We've had various requests over the years to support video in articles which we've done using a variety of methods. We had our own <silverlight> tag for that brief period Microsoft was offering free silverlight hosting, then the <movie> tag to cover flash movies.
While convenient for some, they never worked for blogs or for those used to doing it the real, proper way. And with the web being the web the "proper" way is simply to throw the video inside an iFrame.
So to add a video to your articles simply do the following
Team one discussed deploying an Apache Kafka cluster on AWS to handle data processing. A light blog that didn't really add much to the understanding of what's actually going on. They've since published a final blog[^] that summarises what they accomplished. What it comes to is an application that shows a map with other drivers in the vicinity. The key feature is a "driver score" that alerts the user to the crazy factor of other drivers. Lots of dramatic music.
Frankly: I don't get it. The entire project could have - and frankly should have - been a simple smartphone application. Smartphones have GPS, accelerometers, data connections and standards libraries, APIs and massive programming support. The inclusion of an arduino unit and Dell Wyse was not adequately explained.
What I would have liked to see: a smartphone app to handle the communication and UI. The arduino connected directly to the OBD port of the car to get driving dynamics, which would then communication with the phone via bluetooth. At least a sketch of what it would take to have the application ultimately apply the brakes in case of an impending accident. What we saw was basically Waze without driving directions.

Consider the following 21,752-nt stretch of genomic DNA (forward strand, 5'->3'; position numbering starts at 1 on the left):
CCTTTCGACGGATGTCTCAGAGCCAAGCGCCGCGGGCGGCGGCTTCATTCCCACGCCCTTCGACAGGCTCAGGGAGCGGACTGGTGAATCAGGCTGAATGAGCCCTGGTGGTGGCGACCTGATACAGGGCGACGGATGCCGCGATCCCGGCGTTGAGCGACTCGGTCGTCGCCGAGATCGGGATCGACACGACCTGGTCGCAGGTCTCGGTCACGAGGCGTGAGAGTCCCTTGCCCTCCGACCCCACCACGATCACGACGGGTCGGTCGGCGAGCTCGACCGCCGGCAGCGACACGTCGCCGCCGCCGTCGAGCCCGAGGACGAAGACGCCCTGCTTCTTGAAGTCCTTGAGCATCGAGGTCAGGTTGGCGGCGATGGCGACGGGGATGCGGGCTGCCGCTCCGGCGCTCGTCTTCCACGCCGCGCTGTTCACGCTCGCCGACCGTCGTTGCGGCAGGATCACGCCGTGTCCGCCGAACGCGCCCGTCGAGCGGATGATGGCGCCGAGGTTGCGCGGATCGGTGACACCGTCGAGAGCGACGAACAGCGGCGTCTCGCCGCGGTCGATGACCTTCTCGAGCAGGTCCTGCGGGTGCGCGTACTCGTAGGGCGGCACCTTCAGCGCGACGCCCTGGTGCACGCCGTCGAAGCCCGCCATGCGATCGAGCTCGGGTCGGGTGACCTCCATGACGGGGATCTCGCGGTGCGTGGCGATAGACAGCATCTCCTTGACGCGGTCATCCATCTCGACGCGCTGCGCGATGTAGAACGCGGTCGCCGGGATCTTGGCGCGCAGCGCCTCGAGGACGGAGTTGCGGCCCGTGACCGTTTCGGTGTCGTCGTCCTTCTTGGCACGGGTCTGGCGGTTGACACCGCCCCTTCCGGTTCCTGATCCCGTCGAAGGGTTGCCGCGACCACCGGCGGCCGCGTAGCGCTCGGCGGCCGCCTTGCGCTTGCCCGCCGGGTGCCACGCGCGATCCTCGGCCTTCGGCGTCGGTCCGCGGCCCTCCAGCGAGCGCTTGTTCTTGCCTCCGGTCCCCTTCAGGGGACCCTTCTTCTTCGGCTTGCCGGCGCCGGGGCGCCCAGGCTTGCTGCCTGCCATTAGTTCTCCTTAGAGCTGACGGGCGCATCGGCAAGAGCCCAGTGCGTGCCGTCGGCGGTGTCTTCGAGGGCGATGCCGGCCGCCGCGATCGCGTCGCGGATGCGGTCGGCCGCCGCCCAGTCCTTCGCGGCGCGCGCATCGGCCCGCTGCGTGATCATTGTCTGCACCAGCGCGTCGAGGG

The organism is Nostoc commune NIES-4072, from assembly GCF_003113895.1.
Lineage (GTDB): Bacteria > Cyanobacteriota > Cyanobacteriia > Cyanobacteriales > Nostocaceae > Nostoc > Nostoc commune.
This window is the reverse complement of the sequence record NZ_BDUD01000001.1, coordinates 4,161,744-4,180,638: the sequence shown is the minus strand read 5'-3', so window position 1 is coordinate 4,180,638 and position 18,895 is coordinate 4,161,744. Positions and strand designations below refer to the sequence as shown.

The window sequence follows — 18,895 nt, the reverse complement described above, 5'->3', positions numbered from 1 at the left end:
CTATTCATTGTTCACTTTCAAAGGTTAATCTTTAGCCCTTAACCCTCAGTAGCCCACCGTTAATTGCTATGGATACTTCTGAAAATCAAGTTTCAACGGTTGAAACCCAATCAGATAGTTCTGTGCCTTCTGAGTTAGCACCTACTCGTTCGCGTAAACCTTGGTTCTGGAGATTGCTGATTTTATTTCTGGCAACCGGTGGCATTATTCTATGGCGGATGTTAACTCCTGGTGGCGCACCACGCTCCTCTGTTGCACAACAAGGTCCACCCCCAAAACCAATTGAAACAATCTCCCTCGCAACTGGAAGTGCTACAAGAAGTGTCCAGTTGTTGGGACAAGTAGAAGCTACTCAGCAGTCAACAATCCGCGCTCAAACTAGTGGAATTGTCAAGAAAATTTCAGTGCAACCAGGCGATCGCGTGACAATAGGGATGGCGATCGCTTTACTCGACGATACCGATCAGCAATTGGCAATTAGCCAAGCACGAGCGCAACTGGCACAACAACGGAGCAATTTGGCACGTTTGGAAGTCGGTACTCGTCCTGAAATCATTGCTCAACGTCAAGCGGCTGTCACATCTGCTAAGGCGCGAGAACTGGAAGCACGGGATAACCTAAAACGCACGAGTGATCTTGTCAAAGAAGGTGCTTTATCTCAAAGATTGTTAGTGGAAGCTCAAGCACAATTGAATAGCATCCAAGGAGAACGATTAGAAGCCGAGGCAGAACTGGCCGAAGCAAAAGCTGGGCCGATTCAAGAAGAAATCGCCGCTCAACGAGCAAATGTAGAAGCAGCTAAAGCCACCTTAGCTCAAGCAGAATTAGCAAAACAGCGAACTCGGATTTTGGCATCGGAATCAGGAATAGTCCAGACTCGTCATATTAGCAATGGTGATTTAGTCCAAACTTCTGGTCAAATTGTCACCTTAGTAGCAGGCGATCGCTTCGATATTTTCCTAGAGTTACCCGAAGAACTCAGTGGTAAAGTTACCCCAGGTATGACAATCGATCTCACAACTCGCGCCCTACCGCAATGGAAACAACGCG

Team 2: DIY Smarthomes for Aging-in-Place
We're at the point where the teams are mow pulling it all together and Team 2 have given us a rundown of how their system would work. This is split between nicely technical disucssions on using Clojure on the Edison (thank you guys!) and general comments about coordinating wearable and sensor data through a local gateway. To me this seems like they are simply creating another HomeKit or Brillo. The addition of Edison based bridges to route bluetooth sensor data to the main gateway is an excellent idea. However, I'm still looking for the meat. Where's the backend services and algorithms that will take this data and, using machine learning, translate this into real-time Alerts of Impending Doom?
Ultimately Team 2 did not achieve their goals. What they did achieve is a great contribution to the developer community in their form of their work on Iotivity. However, this again underlines the issues with IoT: there are no standards. We're still fighting the tools.
Team 3: Cognitive Healthcare System for Rural Areas